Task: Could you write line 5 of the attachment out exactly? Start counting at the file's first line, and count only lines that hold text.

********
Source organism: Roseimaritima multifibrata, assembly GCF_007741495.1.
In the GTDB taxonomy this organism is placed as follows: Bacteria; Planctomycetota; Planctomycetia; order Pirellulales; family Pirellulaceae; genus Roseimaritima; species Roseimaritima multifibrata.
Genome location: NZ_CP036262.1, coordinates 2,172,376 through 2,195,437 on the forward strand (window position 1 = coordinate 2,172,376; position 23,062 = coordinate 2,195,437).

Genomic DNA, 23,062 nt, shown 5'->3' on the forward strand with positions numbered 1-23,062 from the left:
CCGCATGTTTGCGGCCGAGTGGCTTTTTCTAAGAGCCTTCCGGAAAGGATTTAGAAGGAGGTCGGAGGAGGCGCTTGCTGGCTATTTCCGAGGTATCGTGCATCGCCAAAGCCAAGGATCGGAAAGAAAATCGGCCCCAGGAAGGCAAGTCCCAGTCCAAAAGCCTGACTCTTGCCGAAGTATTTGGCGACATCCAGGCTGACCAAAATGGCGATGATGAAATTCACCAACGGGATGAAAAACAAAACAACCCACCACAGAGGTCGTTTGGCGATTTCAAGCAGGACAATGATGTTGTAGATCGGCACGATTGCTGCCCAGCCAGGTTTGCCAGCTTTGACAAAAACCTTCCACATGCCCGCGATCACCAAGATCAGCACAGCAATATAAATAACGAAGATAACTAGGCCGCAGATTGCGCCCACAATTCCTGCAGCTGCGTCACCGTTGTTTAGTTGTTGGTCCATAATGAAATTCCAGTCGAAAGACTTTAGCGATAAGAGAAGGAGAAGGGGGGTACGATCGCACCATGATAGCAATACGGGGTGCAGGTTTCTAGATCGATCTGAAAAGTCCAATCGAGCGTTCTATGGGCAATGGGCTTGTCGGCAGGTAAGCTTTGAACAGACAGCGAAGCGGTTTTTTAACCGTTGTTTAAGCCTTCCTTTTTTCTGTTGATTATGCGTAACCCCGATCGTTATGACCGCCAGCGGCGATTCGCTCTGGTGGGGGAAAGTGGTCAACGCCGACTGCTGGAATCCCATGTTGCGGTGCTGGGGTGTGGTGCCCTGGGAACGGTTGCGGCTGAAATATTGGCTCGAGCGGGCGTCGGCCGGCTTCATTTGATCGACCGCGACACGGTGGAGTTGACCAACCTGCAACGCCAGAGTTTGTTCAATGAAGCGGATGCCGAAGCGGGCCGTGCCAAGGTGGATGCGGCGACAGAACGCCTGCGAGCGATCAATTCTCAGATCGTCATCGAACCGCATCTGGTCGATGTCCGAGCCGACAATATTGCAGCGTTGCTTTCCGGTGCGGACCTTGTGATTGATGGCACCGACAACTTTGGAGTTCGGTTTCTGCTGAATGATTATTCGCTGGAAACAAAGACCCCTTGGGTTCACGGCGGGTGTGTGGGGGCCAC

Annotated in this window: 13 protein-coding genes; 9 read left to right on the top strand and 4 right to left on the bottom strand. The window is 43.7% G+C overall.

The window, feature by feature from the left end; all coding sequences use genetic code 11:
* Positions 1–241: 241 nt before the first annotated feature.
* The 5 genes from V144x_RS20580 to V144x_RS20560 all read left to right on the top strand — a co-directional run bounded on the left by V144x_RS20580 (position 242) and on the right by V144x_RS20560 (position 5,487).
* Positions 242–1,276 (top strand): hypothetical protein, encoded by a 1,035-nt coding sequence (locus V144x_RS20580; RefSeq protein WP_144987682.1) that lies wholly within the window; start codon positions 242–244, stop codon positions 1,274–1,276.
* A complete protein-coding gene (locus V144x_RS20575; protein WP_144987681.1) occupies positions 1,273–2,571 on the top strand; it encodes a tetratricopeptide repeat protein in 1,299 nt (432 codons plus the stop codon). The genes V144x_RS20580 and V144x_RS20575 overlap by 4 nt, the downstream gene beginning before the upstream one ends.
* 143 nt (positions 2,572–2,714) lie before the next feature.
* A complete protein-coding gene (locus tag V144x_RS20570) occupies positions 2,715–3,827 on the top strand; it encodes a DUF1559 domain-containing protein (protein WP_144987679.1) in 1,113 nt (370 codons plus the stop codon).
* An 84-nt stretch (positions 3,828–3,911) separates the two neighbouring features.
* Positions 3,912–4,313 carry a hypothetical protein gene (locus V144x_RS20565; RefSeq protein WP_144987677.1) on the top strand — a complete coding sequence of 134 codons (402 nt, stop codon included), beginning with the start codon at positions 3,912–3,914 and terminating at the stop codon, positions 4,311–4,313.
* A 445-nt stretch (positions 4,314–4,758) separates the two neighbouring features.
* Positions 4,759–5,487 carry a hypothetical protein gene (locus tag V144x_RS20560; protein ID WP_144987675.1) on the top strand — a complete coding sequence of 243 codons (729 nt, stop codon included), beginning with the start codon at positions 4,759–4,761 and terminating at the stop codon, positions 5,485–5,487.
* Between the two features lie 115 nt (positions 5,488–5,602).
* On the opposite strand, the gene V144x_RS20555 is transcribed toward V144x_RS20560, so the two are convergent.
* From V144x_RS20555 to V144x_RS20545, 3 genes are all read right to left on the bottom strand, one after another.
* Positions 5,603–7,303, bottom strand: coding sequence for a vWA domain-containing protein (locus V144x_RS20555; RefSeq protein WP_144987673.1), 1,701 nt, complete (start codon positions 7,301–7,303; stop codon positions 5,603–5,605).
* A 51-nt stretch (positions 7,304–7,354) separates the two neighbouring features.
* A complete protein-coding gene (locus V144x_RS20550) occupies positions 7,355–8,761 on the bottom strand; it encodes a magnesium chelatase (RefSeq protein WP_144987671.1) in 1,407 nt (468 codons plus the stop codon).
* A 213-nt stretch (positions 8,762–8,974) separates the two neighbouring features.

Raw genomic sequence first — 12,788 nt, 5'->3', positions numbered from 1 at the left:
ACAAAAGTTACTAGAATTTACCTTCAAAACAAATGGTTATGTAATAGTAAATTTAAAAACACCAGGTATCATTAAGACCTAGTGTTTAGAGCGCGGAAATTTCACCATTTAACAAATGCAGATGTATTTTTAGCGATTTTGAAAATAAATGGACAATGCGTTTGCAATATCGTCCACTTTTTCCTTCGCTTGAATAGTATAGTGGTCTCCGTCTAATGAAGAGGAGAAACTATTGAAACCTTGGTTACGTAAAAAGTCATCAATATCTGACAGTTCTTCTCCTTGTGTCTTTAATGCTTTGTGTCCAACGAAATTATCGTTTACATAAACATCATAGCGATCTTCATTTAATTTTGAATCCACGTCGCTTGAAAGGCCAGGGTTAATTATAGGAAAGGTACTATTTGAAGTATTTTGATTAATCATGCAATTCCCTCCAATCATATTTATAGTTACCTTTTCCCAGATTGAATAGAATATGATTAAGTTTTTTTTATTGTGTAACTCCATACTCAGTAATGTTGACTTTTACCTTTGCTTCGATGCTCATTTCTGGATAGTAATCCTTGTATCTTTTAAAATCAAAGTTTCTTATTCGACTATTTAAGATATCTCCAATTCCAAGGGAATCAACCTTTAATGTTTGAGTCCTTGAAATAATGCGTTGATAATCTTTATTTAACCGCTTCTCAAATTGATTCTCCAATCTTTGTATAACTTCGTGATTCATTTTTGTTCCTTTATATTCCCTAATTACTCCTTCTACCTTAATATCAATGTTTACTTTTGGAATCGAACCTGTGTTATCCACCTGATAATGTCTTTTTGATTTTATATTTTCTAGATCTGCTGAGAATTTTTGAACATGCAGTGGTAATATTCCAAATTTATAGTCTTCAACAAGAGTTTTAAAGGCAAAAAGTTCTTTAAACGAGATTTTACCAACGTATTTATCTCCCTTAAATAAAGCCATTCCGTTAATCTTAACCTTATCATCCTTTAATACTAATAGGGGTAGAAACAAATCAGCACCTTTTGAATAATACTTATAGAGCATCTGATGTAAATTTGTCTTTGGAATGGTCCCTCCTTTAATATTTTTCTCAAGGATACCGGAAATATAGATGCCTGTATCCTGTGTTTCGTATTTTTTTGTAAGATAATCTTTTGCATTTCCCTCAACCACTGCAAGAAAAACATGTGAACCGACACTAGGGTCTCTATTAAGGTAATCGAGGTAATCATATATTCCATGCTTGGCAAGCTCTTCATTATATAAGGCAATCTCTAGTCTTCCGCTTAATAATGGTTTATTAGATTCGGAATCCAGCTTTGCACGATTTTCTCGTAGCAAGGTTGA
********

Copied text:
CCGCATGTTTGCGGCCGAGTGGCTTTTTCTAAGAGCCTTCCGGAAAGGATTTAGAAGGAGGTCGGAGGAGGCGCTTGCTGGCTATTTCCGAGGTATCGTGCATCGCCAAAGCCAAGGATCGGAAAGAAAATCGGCCCCAGGAAGGCAAGTCCCAGTCCAAAAGCCTGACTCTTGCCGAAGTATTTGGCGACATCCAGGCTGACCAAAATGGCGATGATGAAATTCACCAACGGGATGAAAAACAAAACAACCCACCACAGAGGTCGTTTGGCGATTTCAAGCAGGACAATGATGTTGTAGATCGGCACGATTGCTGCCCAGCCAGGTTTGCCAGCTTTGACAAAAACCTTCCACATGCCCGCGATCACCAAGATCAGCACAGCAATATAAATAACGAAGATAACTAGGCCGCAGATTGCGCCCACAATTCCTGCAGCTGCGTCACCGTTGTTTAGTTGTTGGTCCATAATGAAATTCCAGTCGAAAGACTTTAGCGATAAGAGAAGGAGAAGGGGGGTACGATCGCACCATGATAGCAATACGGGGTGCAGGTTTCTAGATCGATCTGAAAAGTCCAATCGAGCGTTCTATGGGCAATGGGCTTGTCGGCAGGTAAGCTTTGAACAGACAGCGAAGCGGTTTTTTAACCGTTGTTTAAGCCTTCCTTTTTTCTGTTGATTATGCGTAACCCCGATCGTTATGACCGCCAGCGGCGATTCGCTCTGGTGGGGGAAAGTGGTCAACGCCGACTGCTGGAATCCCATGTTGCGGTGCTGGGGTGTGGTGCCCTGGGAACGGTTGCGGCTGAAATATTGGCTCGAGCGGGCGTCGGCCGGCTTCATTTGATCGACCGCGACACGGTGGAGTTGACCAACCTGCAACGCCAGAGTTTGTTCAATGAAGCGGATGCCGAAGCGGGCCGTGCCAAGGTGGATGCGGCGACAGAACGCCTGCGAGCGATCAATTCTCAGATCGTCATCGAACCGCATCTGGTCGATGTCCGAGCCGACAATATTGCAGCGTTGCTTTCCGGTGCGGACCTTGTGATTGATGGCACCGACAACTTTGGAGTTCGGTTTCTGCTGAATGATTATTCGCTGGAAACAAAGACCCCTTGGGTTCACGGCGGGTGTGTGGGGGCCAC